After hundreds of assignments, Mark made the decision to move in another direction, and that choice has led to whole new career as a successful businessman. For four years, the owner of one of the largest Ultraman toy collections in the world co-published Super 7 Magazine showcasing the finest in Japanese toy collecting.
“I’d been collecting Japanese toys all along and suddenly realized it would be cool to have a magazine of some type devoted to them,” Nagata says.
Mark’s devotion to presenting collectors with a selection of original figures inspired by classic Japanese toys from the 1960s and ‘70s as well as new versions of licensed Japanese characters is at the heart of Max Toy Company. Named for his son, Max Toys specializes in custom and limited editions of “kaiju” (Japanese monsters) toys and artwork. Many of the original toys produced are hand painted by Mark, a tradition that goes back to Japanese toy makers of the past.
“Since our target is the soft vinyl Japanese toy collector, which is a very small niche, our runs of toys can be extremely small,” Mark says. “Runs range from 500 pieces of one toy to just one for a hand-painted, one-of-a-kind custom figure.”
Through Max Toys, Mark has taken great pains to widen the reach of his two passions – toys and art. He played a significant part in the development of the first group kaiju show in the United States. Held at the Rotofugi Gallery in Chicago, Illinois in 2007, the “Toy Karma” Show featured detailed work from artists from Japan, the U.S. and South America. Participants marveled at the custom-painted toys and art on display. “Toy Karma” led to Mark being asked to be one of the artists spotlighted in the “Beyond Ultraman: Seven Artists Explore the Vinyl Frontier” exhibit at the Pasadena Museum of California Art. The October 2007 show, held jointly with the Los Angeles Toy, Doll and Amusement Museum, marked the first time – in a museum setting – that the influence of Japanese toys on California artists was explored. The exhibit featured more than 30 of Mark’s original paintings, toys and a selection of his vintage toy collection.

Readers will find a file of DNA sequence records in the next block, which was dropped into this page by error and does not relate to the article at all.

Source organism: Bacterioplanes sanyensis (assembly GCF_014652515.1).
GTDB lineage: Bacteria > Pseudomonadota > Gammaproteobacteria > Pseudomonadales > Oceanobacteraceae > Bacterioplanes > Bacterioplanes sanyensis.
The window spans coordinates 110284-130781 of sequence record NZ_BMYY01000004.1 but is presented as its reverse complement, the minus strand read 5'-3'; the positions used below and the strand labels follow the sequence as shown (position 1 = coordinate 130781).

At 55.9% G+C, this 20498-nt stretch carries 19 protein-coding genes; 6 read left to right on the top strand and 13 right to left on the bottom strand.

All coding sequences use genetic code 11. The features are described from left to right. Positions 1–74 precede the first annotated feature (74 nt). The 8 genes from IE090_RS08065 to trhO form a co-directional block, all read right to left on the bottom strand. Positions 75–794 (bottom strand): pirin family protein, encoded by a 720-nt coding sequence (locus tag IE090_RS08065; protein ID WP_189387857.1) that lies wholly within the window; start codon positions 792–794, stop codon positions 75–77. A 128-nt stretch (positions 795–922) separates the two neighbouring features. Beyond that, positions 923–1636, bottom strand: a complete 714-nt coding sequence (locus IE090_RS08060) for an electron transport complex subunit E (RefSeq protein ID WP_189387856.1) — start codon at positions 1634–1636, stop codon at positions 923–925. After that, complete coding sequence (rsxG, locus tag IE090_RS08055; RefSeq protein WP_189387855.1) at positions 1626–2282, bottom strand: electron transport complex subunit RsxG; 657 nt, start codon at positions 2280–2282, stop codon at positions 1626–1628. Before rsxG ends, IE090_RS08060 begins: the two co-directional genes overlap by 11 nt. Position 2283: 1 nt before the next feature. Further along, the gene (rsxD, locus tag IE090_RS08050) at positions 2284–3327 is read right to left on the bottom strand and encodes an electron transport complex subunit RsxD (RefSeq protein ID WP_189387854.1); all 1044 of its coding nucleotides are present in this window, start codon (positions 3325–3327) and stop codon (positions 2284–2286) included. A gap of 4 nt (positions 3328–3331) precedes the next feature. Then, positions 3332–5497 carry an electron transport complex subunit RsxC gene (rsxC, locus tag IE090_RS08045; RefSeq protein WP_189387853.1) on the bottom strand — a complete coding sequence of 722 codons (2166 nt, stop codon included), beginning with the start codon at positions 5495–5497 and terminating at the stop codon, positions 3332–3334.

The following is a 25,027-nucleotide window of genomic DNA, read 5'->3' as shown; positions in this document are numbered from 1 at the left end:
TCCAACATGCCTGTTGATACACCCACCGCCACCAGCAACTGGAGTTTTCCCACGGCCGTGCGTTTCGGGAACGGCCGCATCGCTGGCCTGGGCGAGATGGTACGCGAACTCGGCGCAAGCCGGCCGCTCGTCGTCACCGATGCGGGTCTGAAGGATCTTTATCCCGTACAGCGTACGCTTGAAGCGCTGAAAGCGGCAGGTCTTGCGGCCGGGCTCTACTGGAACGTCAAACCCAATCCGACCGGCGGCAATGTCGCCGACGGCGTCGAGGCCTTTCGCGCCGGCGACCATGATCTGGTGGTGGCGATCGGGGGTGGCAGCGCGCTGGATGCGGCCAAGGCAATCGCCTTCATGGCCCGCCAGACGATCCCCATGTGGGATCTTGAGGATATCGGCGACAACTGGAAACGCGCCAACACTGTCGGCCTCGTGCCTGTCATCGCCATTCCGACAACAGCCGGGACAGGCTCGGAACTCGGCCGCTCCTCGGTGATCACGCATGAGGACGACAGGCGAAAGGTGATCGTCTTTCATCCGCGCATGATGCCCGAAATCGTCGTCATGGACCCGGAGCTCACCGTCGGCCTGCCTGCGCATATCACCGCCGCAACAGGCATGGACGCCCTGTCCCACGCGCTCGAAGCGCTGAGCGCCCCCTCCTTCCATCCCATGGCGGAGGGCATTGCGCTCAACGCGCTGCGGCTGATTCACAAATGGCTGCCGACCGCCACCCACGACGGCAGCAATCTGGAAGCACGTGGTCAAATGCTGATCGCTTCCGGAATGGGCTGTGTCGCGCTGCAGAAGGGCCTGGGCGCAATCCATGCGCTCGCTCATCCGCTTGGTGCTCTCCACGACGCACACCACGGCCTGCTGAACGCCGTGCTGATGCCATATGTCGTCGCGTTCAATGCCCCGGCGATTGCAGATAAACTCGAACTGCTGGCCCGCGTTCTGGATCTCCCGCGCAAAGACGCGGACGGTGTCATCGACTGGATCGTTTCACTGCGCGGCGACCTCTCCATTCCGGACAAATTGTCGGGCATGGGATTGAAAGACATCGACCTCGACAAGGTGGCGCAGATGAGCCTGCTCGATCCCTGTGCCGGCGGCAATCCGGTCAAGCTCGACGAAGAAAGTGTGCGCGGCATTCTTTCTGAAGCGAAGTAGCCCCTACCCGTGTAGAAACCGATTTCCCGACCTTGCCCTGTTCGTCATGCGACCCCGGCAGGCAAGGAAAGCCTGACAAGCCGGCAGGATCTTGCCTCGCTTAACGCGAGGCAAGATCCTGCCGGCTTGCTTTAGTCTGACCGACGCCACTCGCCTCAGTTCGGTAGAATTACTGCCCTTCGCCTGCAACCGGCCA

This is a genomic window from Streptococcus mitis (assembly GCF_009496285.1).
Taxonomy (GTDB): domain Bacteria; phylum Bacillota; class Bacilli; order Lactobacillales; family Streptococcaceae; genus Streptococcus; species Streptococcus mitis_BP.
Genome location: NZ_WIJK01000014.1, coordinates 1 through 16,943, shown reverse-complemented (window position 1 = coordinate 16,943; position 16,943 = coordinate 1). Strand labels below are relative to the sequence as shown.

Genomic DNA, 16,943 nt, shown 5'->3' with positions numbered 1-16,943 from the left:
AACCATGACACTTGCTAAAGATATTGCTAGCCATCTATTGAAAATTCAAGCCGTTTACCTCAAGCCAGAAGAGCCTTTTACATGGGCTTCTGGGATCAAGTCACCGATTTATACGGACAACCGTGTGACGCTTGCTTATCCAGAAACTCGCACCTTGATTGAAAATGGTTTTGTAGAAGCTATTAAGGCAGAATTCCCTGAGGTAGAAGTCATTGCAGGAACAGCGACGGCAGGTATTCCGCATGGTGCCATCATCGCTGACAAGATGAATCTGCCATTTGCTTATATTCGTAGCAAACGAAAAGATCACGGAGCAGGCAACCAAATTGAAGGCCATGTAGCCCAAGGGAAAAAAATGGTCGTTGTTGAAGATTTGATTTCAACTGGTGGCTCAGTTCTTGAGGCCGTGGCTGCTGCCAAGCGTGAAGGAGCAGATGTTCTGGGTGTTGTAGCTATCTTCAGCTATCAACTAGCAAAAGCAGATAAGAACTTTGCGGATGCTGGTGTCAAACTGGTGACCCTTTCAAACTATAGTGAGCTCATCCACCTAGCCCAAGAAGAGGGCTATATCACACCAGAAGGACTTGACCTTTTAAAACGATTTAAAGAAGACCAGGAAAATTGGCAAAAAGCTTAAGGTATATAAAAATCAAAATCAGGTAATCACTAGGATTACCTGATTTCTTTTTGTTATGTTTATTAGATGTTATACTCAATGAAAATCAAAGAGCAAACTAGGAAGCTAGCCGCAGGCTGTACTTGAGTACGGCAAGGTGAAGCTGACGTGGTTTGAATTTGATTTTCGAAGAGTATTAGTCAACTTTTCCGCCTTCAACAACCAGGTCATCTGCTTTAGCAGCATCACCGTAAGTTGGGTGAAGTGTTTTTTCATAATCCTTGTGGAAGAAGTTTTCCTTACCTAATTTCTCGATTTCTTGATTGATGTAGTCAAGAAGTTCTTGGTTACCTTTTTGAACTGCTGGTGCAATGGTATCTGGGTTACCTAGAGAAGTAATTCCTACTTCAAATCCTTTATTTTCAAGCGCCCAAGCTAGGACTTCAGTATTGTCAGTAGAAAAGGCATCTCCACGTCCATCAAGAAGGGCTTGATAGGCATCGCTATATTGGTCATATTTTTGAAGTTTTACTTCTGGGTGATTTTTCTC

Mark continued to be at the forefront as interest in Japanese-inspired art and toys expanded in 2008. Prestigious art houses Philips De Pury and Christie’s in New York and London sold Mark’s hand-painted custom kaiju toys in its auctions, spreading this unique art and toy movement into new and uncharted areas of the art world.
In 2009, Mark once again took his love of toys and art overseas this time to a receptive and welcoming audience in Tokyo, Japan. Here, Mark curated the “Kaiju Comrades” Art Show, once again bringing together artists from various aspects of the kaiju toy realm in this first-of-its-kind toy art show. The following year found Mark in Barcelona, Spain co-curating with Emilio Garcia “Kaiju Attack,” the European country’s first kaiju art show.
As the growth of kaiju art and toys increases worldwide, Mark continues in his unofficial role of Kaiju Toy and Art Ambassador. He has written and had his artwork and toy designs included in several books and magazines, both domestic and international. In 2010, Mark served as guest lecturer on kaiju and the toy-making process at the Morikami Museum in Florida. The San Francisco resident and his art can also be spotted in the first volume of the “ToyPunks” DVD and the “Toys R Us” DVD, while the video for the number one song by Owl City “Fireflies” featured Mark’s popular Kaiju Eyezon character. During this same time period, Mark has spearheaded the “Toy Karma 2” and “Kaiju Comrades 2” shows and has plans for future shows both in the U.S. and overseas.
“Max Toys allows me to produce original artwork, new toys and work directly with a lot of talented artists,” Mark says. “Max Toy is a synthesis of toys and art, both life-long passions.”